Personal recommendations are a powerful thing. Good or bad, they have the power to persuade us in one direction or another. Think about it—when most of us have little to no knowledge about a particular company or product, we typically ask those whose opinions we trust: family, friends or coworkers. As we all become more and more connected, most of us have also begun to rely on digital reviews.
A little over a month ago, I decided to have the exterior of my house painted. Once I made up my mind on the paint color, I took to my social networks to ask my friends and family members if they knew of anyone in the area they would recommend. I received a handful of recommendations from a few trusted sources, and it was then time to determine which ones to contact for a quote.
I logged on to Angie’s List to research each of the recommendations. I found that two of the recommended companies had mixed reviews since they use sub-contractors, and it was the luck of the draw on who came to do the work. As I dug deeper, I found an additional company that had painted several houses in my neighborhood with glowing reviews. I contacted the top two companies, one from the personal recommendation and the other from online reviews. In the end, I decided to go with the company that I found on Angie’s List.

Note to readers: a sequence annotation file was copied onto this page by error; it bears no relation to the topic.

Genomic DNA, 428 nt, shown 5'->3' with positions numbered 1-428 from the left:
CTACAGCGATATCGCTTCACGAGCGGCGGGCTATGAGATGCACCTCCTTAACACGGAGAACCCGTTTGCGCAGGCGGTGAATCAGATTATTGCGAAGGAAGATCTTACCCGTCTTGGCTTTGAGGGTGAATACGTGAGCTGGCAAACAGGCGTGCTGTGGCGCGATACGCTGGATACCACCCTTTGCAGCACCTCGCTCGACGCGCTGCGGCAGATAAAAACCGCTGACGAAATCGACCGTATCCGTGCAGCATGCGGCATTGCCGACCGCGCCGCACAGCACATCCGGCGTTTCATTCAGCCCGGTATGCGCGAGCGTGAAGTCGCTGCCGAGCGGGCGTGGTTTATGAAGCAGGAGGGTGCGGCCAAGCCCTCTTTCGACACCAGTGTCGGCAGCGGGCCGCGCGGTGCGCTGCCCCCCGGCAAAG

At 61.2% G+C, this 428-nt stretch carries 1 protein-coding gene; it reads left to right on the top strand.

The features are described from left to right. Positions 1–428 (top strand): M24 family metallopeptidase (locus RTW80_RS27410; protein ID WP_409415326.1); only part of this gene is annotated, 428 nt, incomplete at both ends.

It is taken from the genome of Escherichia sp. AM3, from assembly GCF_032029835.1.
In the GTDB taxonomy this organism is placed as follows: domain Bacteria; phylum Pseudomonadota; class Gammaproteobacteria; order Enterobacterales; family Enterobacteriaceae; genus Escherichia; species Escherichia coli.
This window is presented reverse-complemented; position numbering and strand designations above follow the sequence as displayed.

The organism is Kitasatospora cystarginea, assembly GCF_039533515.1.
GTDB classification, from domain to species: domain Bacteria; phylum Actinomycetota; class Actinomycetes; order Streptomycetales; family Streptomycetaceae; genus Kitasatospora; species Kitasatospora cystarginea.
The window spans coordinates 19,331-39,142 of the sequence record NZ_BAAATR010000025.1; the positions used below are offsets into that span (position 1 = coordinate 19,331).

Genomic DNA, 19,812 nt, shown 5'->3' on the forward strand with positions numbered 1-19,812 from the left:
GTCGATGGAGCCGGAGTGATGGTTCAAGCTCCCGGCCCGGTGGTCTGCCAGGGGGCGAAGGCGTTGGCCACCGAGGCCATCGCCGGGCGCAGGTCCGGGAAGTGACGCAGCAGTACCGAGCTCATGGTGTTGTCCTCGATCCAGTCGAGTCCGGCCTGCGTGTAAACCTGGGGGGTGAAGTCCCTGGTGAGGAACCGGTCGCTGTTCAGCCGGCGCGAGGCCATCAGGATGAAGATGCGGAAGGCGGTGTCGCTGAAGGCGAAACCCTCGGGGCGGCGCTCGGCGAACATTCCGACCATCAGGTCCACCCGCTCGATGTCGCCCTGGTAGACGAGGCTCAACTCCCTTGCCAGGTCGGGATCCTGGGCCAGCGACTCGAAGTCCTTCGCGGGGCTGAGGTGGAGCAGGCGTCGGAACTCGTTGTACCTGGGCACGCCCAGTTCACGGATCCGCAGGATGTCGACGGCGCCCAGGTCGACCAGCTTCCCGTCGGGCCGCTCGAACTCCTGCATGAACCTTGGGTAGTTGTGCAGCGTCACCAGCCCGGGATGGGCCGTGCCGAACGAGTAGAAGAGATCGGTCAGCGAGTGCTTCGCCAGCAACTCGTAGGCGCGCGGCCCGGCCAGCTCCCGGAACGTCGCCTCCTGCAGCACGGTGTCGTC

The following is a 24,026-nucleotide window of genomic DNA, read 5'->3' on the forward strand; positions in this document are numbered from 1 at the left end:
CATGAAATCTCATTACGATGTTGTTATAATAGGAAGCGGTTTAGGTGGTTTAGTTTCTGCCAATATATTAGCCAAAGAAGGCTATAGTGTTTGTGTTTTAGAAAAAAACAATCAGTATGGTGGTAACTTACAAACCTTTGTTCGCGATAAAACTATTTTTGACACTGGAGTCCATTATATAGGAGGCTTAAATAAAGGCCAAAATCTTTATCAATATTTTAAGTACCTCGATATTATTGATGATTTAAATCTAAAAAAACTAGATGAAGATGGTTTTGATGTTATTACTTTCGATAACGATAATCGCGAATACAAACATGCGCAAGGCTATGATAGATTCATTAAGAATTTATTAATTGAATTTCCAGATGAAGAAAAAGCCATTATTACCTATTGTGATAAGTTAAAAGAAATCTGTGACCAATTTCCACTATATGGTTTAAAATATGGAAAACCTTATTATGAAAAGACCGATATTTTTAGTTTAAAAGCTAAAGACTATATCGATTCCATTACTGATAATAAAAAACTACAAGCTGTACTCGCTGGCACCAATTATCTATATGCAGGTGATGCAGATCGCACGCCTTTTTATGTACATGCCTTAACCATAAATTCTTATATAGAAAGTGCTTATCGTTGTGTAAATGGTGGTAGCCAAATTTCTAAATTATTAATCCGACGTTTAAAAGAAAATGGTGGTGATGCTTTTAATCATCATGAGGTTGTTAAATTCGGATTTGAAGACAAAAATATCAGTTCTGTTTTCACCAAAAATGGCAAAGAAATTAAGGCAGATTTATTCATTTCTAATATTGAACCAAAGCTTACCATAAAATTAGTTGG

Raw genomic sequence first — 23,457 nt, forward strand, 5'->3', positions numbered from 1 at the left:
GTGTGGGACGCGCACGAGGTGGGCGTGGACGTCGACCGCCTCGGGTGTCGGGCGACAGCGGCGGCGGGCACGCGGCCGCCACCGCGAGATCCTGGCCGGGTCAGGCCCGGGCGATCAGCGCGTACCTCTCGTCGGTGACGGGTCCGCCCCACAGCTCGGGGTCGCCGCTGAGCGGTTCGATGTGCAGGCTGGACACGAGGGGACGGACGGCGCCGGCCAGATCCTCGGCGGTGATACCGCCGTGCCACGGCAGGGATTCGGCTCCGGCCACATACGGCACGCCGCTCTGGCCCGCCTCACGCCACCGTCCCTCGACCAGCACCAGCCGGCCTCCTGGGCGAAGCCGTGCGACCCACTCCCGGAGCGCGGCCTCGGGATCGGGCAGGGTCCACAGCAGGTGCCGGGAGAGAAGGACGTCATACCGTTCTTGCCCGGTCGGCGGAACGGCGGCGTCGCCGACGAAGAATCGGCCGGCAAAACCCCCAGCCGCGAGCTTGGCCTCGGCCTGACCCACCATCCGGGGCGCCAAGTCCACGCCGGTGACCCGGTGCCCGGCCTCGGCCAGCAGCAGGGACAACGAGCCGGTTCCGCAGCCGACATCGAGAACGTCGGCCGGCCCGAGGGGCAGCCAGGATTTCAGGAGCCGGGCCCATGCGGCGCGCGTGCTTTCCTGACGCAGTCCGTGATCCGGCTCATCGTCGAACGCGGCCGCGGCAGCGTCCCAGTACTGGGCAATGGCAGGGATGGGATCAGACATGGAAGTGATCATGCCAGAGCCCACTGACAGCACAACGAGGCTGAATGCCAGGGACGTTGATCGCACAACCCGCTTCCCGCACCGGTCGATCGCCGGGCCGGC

This whole process got me thinking about the validity of a recent study by Search Engine Land, which found that 72% of consumers give the same weight to online reviews as they do personal recommendations, and that 76% of consumers read online business reviews on a regular to occasional basis. The study also found that 65% of consumers are reading between 2-10 reviews, so the good news for businesses and marketers is that one or two bad reviews is not necessarily the kiss of death.
All of these numbers demonstrate the importance for local businesses and marketers to not only know what is being said about them online, but also the importance of responding to the consumers' reviews in the right way. Businesses and marketers in 2012 need to know what their reputation is online and offline because consumers are making decisions based on the traditional—and the new digital—word of mouth.
Here are a couple of things you can do to repair or improve your reputation if you don’t like what you see:
- Respond to reviews, both positive and negative. Start with the more common review sites for your business. If you find a negative review, respond. Apologize if it is warranted, and try to not be defensive. Reply to the positive reviews as well, and thank customers for their business.
- Publish positive content about your business online. This could be through blogging or even using your social media presence to push positive content about your business.
- Look into Reputation Management solutions. There are a variety of different tools that will help you to monitor and improve your online reputation, but do your homework. Chose a company with a trusted history, or check to see if an existing online marketing partner offers a reputation management solution.